By JAY REEVES, BRENDAN FARRINGTON
Thursday, October 11, 2018
PANAMA CITY, FLA. -- Powerful Hurricane Michael slammed into the Florida Panhandle with terrifying winds of 249 kilometres an hour on Wednesday, splintering homes and submerging neighbourhoods before continuing its destructive march inland across the U.S.Southeast. It was the most powerful hurricane to hit the continental United States in nearly 50 years and at least one death was reported during its passage.
Supercharged by abnormally warm waters in the Gulf of Mexico, the Category 4 storm crashed ashore in the early afternoon near Mexico Beach, a tourist town about midway along the Panhandle, a 320-kilometre stretch of white-sand beach resorts, fishing towns and military bases. After it ravaged the Panhandle, Michael entered southern Georgia as a Category 3 hurricane - the most powerful in recorded history for that part of the neighbouring state.
In northern Florida, Michael battered the shoreline with sideways rain, powerful gusts and crashing waves, swamping streets and docks, flattening trees, stripped away leaves, shredding awnings and peeling away shingles. It also set off transformer explosions and knocked out power to more than 388,000 homes and businesses.
A man was killed by a tree toppling on a home, Gadsden County Sheriff's Office spokeswoman Anglie Hightower said. She said authorities got a call on Wednesday evening that the man was trapped, but rescue crews were hampered by downed trees and debris blocking roadways. Authorities haven't yet confirmed the man's name.
Damage in Panama City, Fla., was extensive, with broken and uprooted trees and power lines down nearly everywhere. Roofs were peeled off and homes split open by fallen trees. Twisted street signs lay on the ground.
Residents emerged in the early evening to assess damage when rains stopped, although skies were still overcast and windy.
Vance Beu, 29, was staying with his mother at her apartment, Spring Gate Apartments, a small complex of single-story woodframe apartment buildings. A pine tree punched a hole in their roof and he said the roar of the storm sounded like a jet engine as the winds accelerated. Their ears even popped as the barometric pressure dropped.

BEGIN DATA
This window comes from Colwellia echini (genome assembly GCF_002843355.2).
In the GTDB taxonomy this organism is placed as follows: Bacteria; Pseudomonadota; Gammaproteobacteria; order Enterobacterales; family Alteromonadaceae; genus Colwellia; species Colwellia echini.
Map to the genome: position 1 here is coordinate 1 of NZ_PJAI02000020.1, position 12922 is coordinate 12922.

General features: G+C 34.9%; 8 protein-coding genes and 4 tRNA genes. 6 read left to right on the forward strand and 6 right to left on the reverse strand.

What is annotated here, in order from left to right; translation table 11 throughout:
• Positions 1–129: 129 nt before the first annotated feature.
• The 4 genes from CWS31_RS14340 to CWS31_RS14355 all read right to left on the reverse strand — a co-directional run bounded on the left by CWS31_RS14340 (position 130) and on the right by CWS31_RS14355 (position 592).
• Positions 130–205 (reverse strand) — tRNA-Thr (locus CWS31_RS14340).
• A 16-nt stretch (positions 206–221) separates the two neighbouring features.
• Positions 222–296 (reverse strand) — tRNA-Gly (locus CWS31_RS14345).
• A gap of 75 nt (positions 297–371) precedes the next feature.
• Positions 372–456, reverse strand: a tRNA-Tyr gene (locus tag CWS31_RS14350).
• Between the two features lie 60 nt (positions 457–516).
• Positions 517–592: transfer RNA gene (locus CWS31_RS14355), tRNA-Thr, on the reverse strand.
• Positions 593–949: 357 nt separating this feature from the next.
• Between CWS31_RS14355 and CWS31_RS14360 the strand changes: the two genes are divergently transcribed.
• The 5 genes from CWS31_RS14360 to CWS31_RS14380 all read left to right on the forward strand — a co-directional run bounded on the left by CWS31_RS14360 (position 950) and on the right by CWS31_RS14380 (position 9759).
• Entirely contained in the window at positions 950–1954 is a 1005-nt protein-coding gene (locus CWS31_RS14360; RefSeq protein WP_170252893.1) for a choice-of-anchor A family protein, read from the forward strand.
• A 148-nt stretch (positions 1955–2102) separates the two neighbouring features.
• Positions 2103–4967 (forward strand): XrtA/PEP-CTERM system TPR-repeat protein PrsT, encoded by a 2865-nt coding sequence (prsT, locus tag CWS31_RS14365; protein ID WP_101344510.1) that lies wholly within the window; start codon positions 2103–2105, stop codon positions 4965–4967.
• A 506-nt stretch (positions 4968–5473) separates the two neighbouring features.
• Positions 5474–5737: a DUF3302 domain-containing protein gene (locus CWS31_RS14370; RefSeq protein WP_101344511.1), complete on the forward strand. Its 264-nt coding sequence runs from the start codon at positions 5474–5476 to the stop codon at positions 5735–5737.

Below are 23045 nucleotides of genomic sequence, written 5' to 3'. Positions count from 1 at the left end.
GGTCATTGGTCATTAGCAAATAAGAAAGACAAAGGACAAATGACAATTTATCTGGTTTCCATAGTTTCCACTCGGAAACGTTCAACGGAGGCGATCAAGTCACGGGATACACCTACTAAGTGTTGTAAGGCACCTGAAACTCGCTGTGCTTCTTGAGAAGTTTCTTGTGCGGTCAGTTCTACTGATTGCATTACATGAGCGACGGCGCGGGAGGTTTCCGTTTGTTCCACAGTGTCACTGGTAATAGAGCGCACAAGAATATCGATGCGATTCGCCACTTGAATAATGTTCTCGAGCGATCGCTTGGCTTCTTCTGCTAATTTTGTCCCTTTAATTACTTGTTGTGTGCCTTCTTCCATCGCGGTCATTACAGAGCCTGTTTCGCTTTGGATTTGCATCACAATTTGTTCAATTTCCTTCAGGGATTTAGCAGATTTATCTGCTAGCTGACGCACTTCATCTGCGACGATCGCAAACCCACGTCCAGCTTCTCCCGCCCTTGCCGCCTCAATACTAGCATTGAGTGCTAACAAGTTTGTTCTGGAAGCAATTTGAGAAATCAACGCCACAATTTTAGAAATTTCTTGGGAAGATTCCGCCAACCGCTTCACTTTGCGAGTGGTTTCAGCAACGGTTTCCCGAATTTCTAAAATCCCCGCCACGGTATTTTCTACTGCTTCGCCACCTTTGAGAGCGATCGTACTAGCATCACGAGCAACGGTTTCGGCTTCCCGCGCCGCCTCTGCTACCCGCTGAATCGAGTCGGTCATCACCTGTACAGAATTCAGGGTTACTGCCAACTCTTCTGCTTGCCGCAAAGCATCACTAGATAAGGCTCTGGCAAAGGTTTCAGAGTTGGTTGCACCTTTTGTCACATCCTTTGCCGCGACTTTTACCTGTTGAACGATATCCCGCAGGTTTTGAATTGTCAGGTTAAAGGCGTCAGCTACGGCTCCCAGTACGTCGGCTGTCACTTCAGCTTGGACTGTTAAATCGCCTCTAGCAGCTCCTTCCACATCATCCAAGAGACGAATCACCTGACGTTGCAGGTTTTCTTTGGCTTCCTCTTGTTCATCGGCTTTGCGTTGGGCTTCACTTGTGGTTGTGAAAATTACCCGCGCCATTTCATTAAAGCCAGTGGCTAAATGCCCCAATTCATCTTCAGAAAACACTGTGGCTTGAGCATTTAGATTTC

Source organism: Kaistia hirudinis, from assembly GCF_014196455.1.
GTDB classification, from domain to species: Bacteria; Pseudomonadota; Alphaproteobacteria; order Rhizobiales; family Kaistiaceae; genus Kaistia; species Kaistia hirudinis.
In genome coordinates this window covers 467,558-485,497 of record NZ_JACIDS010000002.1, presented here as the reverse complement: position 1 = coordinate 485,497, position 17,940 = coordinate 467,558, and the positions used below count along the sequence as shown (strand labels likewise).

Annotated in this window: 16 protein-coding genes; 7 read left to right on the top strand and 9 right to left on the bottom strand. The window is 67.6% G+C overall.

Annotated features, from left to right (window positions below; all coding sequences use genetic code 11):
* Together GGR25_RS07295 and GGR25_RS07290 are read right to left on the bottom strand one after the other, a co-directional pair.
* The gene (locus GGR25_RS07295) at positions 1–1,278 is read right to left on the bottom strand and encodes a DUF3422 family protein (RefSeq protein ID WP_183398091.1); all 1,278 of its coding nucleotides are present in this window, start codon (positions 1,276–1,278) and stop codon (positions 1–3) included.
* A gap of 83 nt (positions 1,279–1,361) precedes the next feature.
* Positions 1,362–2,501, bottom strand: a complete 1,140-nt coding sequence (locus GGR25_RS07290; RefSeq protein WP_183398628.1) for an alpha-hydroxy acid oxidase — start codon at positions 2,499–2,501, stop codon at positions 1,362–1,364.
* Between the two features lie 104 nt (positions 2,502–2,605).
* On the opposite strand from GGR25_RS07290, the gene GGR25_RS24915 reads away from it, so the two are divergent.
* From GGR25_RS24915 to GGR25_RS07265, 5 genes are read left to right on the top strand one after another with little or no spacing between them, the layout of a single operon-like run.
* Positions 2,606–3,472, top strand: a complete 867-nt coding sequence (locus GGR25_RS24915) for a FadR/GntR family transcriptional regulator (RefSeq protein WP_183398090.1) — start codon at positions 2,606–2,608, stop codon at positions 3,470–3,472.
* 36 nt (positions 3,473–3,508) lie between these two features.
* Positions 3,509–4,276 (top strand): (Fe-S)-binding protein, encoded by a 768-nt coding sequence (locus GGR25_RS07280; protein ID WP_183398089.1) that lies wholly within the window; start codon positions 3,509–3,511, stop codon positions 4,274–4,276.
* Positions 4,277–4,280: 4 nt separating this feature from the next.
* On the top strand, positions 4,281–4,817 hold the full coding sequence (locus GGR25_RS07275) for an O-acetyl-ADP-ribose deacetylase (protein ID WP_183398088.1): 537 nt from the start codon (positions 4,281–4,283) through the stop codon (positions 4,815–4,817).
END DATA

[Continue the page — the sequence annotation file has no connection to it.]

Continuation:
"It was terrifying, honestly.
There was a lot of noise. We thought the windows were going to break at any time. We had the inside windows kind of barricaded in with mattresses," Mr. Beu said.
Kaylee O'Brien was crying as she sorted through the remains of the apartment she shared with three roommates at the Whispering Pines apartments, where the smell of broken pine trees was thick in the air.
Four pine trees had crashed through the roof of her apartment, nearly hitting two people.
She was missing her one-year-old Siamese cat, Molly.
"We haven't seen her since the tree hit the den. She's my baby," Ms. O'Brien said, her face wet with tears.
In Apalachicola, Sally Crown rode out the storm in her house.
The worst damage - she thought - was in her yard. Multiple trees were down. But after the storm passed, she drove to check on the café she manages and saw the scope of the destruction.
"It's absolutely horrendous.
Catastrophic," Ms. Crown said.
"There's flooding. Boats on the highway. A house on the highway.
Houses that have been there forever are just shattered."
Governor Rick Scott announced soon after the powerful eye had swept inland that "aggressive" search-and-rescue efforts were just beginning, and urged people to stay off debrislittered roads.
"If you and your family made it through the storm safely, the worst thing you could do now is act foolishly," he said.
With the hurricane still pounding the state hours after it came ashore and conditions too dangerous in places for search-andrescue teams to go out, there were no further reports of deaths or injuries by nightfall.
Michael was a meteorological brute that sprang quickly from a weekend tropical depression, going from a Category 2 on Tuesday to a Category 4 by the time it came ashore. It was the most powerful hurricane on record to hit the Panhandle.